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Skidmore College
Dean of the Faculty/Vice President for Academic Affairs


November 17, 2000


Professor Brueggemann, speaking for CEPP, presented the final proposal for new all-college requirements to the faculty. The main changes compared to the preliminary draft are as follows: LS2 was restored to its existing form. All students are required to complete either a non-western or a cultural diversity course. All students would also be required to take one foreign language course or demonstrate introductory level competency. Those students who test beyond introductory level competency would be required to take an additional ICE course, either in foreign languages, non-western or cultural diversity.

Professor Brueggemann went on to say that there are ongoing disagreements about various aspects of the curriculum and hopes that such issues can be thoroughly aired and discussed. On December 1 the final vote on CEPP’s proposal for new all-college requirements will be taken. Professor Brueggemann asked that any amendments to the proposal be sent to CEPP before December 1 for consideration.

Professor Lary Opitz moved that the discussion of the proposal be considered informally. The motion was seconded, and the motion carried with all voting in favor.

After a lengthy discussion among members of the faculty, Professor Brueggemann made the following motion:


CEPP moves that the faculty adopt the core curriculum as described below. (Because this motion is coming from a committee, a second to the motion is not necessary.)

CEPP proposes that the faculty revise the core curriculum, through reducing and rationalizing the all-college requirements. We believe that the existing curriculum serves us well in its focus on liberal arts educational values, but imposes constraints that may narrow students’ educational opportunities.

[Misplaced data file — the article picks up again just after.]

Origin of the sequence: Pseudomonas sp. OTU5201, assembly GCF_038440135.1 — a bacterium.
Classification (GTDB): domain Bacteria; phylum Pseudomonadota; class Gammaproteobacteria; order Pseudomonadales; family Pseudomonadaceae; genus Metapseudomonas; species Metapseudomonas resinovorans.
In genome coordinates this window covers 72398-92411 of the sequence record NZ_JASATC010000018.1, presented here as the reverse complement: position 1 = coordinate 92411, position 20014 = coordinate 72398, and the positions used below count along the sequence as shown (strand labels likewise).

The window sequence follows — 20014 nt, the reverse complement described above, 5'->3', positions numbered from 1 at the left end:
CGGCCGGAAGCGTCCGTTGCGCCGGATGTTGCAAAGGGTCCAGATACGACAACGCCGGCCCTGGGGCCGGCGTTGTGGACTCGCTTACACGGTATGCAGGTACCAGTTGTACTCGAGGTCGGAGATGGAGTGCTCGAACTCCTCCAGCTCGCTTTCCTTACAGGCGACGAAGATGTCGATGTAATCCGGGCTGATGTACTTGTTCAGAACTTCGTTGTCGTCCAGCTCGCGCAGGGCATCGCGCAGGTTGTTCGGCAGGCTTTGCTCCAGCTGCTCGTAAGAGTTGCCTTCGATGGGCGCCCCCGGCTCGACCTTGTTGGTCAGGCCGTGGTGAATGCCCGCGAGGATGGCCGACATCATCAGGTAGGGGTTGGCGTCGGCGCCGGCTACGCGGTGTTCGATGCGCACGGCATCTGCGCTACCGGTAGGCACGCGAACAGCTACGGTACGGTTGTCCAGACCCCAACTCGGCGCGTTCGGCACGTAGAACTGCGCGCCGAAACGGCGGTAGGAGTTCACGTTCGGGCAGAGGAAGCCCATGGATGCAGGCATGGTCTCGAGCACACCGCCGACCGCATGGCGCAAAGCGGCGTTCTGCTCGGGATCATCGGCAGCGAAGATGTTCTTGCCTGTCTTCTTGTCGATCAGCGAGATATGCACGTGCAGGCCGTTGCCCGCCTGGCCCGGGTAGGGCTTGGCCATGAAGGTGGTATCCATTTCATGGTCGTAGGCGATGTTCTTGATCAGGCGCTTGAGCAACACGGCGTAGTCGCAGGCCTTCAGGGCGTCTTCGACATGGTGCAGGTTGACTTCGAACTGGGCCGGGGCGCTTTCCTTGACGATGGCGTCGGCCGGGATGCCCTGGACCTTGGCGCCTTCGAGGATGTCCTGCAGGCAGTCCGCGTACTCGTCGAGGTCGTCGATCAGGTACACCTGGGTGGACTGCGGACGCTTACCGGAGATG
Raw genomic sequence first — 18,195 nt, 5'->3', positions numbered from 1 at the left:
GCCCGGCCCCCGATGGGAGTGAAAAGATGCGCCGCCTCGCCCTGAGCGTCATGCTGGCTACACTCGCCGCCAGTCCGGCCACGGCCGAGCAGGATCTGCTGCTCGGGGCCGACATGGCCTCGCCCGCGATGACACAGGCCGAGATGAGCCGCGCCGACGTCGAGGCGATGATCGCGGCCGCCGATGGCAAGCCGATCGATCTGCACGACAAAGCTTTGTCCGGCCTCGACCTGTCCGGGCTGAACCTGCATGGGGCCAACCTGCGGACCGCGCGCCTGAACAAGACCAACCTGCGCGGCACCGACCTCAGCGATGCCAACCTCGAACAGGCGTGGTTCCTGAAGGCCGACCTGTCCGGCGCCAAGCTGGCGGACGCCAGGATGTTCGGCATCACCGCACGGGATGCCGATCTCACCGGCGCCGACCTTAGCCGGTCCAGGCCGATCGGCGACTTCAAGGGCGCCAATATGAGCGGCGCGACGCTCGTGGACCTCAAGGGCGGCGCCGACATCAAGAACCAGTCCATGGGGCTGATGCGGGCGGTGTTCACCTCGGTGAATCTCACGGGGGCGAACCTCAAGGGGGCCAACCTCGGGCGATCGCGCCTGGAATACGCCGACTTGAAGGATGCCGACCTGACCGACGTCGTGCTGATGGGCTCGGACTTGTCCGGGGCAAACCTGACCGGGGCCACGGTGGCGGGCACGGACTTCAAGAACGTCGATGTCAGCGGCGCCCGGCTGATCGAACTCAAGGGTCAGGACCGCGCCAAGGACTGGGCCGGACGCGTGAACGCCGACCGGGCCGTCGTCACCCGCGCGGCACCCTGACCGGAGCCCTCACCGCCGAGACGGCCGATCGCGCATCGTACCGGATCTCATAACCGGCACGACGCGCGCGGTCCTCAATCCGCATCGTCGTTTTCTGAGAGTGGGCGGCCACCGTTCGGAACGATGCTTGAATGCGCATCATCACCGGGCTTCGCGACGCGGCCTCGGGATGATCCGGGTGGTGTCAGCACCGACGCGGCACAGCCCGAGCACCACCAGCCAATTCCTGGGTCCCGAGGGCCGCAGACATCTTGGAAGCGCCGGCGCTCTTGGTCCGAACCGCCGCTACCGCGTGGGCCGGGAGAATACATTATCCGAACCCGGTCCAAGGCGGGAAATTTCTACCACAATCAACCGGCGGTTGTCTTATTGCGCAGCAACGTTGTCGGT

Organizing Principles

Early in their discussions the members of CEPP agreed that organizing principles were necessary to guide the committee’s thinking. The following statements summarize the principles that provide the basis for CEPP’s recommendations to the faculty:

• All-college requirements should insure that students develop foundational skills and understandings in knowledge areas that are central to a liberal arts education. In defining these central areas, the members of CEPP have taken into account the views of Skidmore faculty (gathered in meetings and conversations throughout the 1998-1999 and 1999-2000 academic years), Skidmore educational tradition as articulated in the college’s mission and vision statements, and current national trends as outlined in the American Association of College and University’s white papers: "Contemporary Understandings of Liberal Education" (1998); " Education: The Changing Agenda" (1999); "Mapping Interdisciplinary Studies" (1999); and “Survey on Diversity Requirements” (2000).

• The language and intent of our revisions should focus on student learning and maintain a balance between the complementary goals of achieving (1) student understanding of central disciplinary content and (2) student competence in essential skills (e.g., critical reading, fluent writing, and quantitative understanding).

• A revised core curriculum should be efficient in its use of faculty resources and student time, and its structure should be readily comprehensible to both students and faculty.